"The legitimacy of election officials depends on the credibility of the election."
Online banking and credit cards do experience a certain amount of fraud. But, unlike election fraud, credit card fraud would only affect one person, or the subset of the American population that uses the compromised card (like when someone in another state once used my account to purchase used car parts — it didn't impact all of America).
Banks anticipate some fraud and have built-in security measures, which they can adjust to prevent fraud. If banks increase their security, requiring credit card users to type in a verification code with each purchase, they might lose some credit card activity and revenue. So the banks evaluate the level of fraud they are willing to accept while still maintaining profit and usability.
In the same vein, having a few hacked votes but simultaneously enabling more people to vote is a tradeoff Dill could accept — if only it were measurable. But he says that is impossible with a secret ballot.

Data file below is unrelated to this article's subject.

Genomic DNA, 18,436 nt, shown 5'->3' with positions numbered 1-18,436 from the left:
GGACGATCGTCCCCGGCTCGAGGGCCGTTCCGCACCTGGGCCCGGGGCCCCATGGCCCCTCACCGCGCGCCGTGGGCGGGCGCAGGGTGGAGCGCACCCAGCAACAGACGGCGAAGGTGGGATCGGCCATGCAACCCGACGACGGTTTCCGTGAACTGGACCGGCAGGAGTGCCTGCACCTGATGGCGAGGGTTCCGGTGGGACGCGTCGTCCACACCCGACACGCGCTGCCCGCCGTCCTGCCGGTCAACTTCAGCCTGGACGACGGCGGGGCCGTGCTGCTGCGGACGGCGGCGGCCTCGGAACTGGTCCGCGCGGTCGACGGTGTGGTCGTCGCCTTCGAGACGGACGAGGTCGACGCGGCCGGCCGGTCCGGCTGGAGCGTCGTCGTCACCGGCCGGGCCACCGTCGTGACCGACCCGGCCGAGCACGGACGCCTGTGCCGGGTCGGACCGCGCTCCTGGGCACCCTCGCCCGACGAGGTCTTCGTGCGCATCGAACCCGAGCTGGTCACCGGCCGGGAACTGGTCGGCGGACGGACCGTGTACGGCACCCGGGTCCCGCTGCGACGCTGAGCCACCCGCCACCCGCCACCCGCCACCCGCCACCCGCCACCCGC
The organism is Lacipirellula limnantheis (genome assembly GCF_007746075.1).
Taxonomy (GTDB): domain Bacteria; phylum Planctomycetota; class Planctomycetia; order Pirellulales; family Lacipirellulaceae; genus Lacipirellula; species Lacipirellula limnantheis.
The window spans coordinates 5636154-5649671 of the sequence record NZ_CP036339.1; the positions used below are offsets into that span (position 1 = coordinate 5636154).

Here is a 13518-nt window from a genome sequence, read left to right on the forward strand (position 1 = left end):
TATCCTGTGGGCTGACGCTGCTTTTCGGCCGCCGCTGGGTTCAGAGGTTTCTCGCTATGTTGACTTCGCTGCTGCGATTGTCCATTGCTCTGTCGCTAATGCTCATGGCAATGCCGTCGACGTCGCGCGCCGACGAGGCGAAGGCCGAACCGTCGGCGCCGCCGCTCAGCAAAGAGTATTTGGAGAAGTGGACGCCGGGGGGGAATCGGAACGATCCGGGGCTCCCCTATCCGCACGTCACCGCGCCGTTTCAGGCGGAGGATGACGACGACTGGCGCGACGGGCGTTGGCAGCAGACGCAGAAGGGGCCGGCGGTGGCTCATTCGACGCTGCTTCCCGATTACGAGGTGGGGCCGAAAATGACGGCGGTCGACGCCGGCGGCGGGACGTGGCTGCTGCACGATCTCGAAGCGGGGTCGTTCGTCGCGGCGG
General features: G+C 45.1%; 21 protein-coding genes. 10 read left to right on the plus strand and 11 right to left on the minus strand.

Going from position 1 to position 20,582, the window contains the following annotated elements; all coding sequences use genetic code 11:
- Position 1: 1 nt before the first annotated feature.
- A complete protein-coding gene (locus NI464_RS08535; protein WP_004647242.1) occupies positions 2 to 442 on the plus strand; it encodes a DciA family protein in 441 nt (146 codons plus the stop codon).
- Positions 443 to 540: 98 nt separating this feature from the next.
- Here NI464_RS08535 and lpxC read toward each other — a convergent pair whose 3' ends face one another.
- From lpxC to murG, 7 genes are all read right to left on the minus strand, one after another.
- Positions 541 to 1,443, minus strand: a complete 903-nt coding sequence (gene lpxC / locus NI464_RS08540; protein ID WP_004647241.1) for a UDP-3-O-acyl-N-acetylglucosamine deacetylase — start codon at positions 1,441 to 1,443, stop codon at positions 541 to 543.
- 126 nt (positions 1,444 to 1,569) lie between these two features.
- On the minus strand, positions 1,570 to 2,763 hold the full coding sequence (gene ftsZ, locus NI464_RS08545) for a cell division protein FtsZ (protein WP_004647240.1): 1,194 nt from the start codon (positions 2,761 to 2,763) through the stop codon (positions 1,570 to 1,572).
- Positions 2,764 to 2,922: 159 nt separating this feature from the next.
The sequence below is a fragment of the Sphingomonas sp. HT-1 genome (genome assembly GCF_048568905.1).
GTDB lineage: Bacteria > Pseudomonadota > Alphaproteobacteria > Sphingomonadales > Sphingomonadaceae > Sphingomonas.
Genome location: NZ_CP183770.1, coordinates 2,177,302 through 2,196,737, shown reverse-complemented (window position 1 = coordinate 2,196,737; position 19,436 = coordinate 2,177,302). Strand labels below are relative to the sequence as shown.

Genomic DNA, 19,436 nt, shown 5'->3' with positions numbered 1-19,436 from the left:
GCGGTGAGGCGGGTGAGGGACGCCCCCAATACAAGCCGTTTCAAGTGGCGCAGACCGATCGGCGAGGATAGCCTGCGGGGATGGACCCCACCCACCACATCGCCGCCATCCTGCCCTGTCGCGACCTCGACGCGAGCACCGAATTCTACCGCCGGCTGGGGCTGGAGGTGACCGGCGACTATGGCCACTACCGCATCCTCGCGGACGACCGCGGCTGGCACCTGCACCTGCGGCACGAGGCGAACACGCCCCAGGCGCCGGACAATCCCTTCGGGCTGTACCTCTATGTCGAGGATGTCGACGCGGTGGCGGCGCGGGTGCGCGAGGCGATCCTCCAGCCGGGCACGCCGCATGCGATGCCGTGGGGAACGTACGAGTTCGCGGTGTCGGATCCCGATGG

"That's the scary thing about fraud with a secret ballot system. It could be that the election has been a hundred percent accurate, but you have no way of demonstrating it. And for elections, that's a very bad thing because the legitimacy of election officials depends on the credibility of the election," Dill says.
The Secret Ballot
If there is one thing that Carney and Dill agree on, it is the importance of the "secret ballot."
Carney didn't even consider getting help from a trusted friend to fill out the absentee ballot for her because she says that would compromise her privacy and independence — something other voters don't have to give up.